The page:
My First Day Off in Antarctica

Sometimes NASA comes and speaks at your workplace.

Sometimes NASA comes and speaks at your workplace.

My work week is six days, Monday through Saturday, so Sunday is the single day of rest. The days have been full of learning and somewhat doing my job, so I felt a little unprepared to take advantage of time off. But, it's 10:30pm and even though I didn't get to everything I wanted to (who needs exercise, anyway?) today was well-spent.

The below is perhaps a bit mundane at times, but here's the reality of my first day off. If you're bored, skip to the end. That's where it really picks up.

07:30 . Wake up . Unlike most of my compatriots, I opted to not go out on Saturday night.

08:00 . Breakfast . Given the level of late night activity yesterday, breakfast was predictably uncrowded. The breakfast is a bit meager since brunch is the real meal on Sundays, but some granola and peanut butter toast was enough to get me going.

08:30 . Laundry/internetting . My dorm (I happen to live in the main building, where the cafeteria is) has 5 washers and 5 dryers, and Sunday morning's general activity level was the perfect time to do my first load of laundry since leaving. The computer lab is across the hall.

10:15 . Bloody Mary . Sunday is Bloody Mary day at one of the bars. Having abstained last night, it was my time. College football and Cubs/Cardinals on the Armed Forces Network.

11:00 . Brunch . A friend poked her head in my room to see if I'd eaten, and although the answer was yes, I definitely wanted to check out brunch. So we had a good long chat over pancakes and ham.

This is a training session, not a meal. But it's where we eat our meals.

13:00 . Moving . That same friend and her roommate were rearranging their abode, so I provided some (limited) muscle.

14:00 . Music room . Earlier in the week I had gone to music room orientation to learn how to schedule time for playing on the half-dozen or so guitars they have. The schedule was just posted today, meaning that the space was still unscheduled. Perfect time to go plug in. There are a ton of people who play music here, so it shouldn't be difficult to find regular collaborators. And in January there's a music festival with 10 or so bands. Luckily, I've heard the crowds are forgiving.

16:00 . Nap . A Bloody Mary and two beers in the music room really makes a man tired.

18:00 . Dinner . The food... the food here on base is... not great. Not bad, but not great. That's not to question the abilities of anyone involved in food service, rather feeding 1000 people in one of the most hostile yet habitable climates on Earth can be challenging. Most ingredients have been frozen at one point, fresh veggies are a treat, the cookies are excellent, pizza is always available.

19:00 . Shower . The weather is super dry and although I sometimes sweat at work under my layers of warmth, I don't really *feel* that dirty most days. Plus, we're supposed to ration showers to every other day at the most frequent. But after four days, my first shower here was just lovely. The bathrooms are dorm-style, but the water's hot and if you go at the right times, it's not hard to find an open shower.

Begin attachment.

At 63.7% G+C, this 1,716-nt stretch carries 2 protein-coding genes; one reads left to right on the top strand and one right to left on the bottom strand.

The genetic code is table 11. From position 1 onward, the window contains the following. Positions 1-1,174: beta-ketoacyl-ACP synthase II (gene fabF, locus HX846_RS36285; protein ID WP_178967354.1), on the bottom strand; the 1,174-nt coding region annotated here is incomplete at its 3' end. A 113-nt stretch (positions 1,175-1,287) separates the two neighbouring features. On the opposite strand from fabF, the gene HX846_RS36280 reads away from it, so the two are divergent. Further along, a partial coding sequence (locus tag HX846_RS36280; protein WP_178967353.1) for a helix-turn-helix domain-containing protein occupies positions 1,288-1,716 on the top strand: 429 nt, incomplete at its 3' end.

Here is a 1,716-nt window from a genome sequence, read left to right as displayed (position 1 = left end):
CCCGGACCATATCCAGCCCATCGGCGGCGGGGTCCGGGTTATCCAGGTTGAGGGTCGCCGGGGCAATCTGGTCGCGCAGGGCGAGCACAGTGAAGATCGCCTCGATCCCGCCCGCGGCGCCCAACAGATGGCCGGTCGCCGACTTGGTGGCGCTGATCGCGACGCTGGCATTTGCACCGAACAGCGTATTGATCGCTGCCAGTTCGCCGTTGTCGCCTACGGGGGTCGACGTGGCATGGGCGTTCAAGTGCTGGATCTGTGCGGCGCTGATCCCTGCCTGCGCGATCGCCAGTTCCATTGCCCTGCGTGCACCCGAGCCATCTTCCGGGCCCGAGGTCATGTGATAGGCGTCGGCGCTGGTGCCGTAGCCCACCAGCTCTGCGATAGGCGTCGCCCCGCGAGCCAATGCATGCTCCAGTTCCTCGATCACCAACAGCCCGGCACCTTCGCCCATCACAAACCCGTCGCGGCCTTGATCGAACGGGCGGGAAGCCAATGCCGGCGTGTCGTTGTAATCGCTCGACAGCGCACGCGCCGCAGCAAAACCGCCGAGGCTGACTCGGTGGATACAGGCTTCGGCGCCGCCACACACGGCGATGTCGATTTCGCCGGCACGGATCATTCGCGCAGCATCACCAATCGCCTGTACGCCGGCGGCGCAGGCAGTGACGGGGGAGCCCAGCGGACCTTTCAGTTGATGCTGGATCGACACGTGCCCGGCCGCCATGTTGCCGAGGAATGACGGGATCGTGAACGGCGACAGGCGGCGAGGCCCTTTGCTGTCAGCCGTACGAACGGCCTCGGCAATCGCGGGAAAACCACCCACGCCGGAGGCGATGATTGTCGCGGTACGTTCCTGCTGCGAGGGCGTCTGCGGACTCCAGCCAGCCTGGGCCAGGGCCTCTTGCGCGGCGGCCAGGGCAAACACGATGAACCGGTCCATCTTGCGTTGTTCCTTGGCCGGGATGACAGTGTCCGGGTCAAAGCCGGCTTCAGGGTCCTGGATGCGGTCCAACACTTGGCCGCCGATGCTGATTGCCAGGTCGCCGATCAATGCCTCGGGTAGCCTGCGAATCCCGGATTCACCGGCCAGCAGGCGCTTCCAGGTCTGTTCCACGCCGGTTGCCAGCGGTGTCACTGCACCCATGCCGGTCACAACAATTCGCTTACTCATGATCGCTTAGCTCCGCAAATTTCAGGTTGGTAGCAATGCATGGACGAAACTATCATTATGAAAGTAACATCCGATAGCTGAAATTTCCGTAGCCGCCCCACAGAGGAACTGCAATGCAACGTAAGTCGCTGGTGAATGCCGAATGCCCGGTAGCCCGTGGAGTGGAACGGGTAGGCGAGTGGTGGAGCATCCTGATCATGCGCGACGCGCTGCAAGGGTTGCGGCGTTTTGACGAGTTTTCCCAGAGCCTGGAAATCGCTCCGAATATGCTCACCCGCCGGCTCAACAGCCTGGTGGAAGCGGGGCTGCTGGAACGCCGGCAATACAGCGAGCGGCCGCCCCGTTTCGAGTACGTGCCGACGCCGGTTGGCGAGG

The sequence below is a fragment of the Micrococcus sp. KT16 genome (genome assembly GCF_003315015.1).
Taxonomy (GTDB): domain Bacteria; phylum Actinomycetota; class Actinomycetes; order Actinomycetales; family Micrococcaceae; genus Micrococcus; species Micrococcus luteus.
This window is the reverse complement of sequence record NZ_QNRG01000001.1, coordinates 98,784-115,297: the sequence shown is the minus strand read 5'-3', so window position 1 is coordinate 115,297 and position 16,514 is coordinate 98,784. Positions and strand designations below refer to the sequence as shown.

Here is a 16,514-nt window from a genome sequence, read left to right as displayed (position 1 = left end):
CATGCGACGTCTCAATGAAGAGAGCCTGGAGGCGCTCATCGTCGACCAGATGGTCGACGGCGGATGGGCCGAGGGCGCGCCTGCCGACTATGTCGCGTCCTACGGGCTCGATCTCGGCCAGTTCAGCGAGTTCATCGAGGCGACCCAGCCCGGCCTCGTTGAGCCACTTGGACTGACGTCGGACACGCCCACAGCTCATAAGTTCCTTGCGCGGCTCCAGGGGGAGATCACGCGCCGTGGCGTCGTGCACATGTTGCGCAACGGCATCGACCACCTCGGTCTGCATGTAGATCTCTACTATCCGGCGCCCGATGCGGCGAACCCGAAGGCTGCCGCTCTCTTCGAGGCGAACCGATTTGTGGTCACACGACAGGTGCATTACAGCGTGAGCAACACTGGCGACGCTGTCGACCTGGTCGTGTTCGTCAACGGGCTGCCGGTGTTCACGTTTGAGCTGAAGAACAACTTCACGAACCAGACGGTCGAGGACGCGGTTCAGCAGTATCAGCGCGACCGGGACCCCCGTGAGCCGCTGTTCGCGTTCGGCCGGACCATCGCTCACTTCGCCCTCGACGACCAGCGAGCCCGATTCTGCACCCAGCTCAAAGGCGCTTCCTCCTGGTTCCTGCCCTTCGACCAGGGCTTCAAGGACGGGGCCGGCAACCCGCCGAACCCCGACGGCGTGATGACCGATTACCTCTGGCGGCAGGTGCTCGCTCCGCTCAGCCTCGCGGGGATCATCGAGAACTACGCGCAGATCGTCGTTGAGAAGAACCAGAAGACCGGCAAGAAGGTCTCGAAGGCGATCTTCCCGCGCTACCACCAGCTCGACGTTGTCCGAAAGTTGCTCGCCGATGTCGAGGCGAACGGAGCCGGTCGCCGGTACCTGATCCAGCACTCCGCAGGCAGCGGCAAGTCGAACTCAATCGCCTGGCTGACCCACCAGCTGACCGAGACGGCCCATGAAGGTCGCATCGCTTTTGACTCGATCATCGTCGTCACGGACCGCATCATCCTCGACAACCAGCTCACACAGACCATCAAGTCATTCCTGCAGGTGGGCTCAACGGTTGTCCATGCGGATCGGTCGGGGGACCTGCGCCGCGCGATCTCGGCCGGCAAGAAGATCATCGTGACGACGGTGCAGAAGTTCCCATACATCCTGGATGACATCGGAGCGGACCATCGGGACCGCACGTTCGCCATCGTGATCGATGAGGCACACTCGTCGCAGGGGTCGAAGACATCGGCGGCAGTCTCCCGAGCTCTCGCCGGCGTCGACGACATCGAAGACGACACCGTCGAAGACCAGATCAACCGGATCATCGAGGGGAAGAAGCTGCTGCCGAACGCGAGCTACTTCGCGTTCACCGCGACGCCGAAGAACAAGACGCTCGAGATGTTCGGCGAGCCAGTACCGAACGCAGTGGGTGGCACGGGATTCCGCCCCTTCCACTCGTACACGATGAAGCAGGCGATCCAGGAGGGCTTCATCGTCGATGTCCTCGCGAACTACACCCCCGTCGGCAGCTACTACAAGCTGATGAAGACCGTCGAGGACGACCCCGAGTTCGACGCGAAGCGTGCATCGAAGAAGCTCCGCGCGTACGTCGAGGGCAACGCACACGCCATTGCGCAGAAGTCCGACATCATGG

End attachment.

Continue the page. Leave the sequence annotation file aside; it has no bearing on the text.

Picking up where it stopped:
20:00 . Science Talk . One of the perks of working on a science base is that the science staff gives talks every week or so. Tonight, a NASA scientist talked about developing exploratory vehicles for the Eudora mission to one of Jupiter's moons. The moon has an ice crust and, they believe, an ocean below. So one of the teams is using Antarctica to test prototypes of the vehicles that will melt through Eudora's crust and then explore the ocean.

About every 60 seconds of the hour-long presentation, I kept thinking "This is so effing cool." As smart as I like to think I am (which is usually smarter than I actually am), this is a group of people figuring out how to send a rocket to a moon of Jupiter, get it through 4 km or so of ice, swim around an ocean of unknown chemical composition, then send data back to Earth. I, on the other hand, still can't drive a manual transmission.

Essentially, my job is to give carpenters screws and lumber, but the science talk gave me this feeling of pride in doing something to help a small town near the bottom of the Earth keep running. Because, after all, the entire reason this town exists is to help these badass scientists do their thing. So I like to think the janitors, mechanics, cooks, store clerks, shuttle drivers, equipment managers, and I are helping humanity get to a moon of Jupiter. Just a little.

I often get cynical about what passes for important in this world; selfies, hyper-consumerism, hedonism, and self-righteousness seem to win out more often than I'm proud of, and I myself am not immune from having misplaced priorities ... oof, getting riled up just thinking about it. Anyway, intermittently creeping cynicism means I often have a tough time feeling good about what this whole human experiment is doing if it just leads to political wheel-spinning or turning the Earth's resources into diamond-studded iPhone cases.

I guess my point is that sitting and listening to NASA scientists talk about how they're planning to get to Eudora makes me damn proud to hand out screws and lumber. And I'm thankful for that feeling. It was a pretty good day off.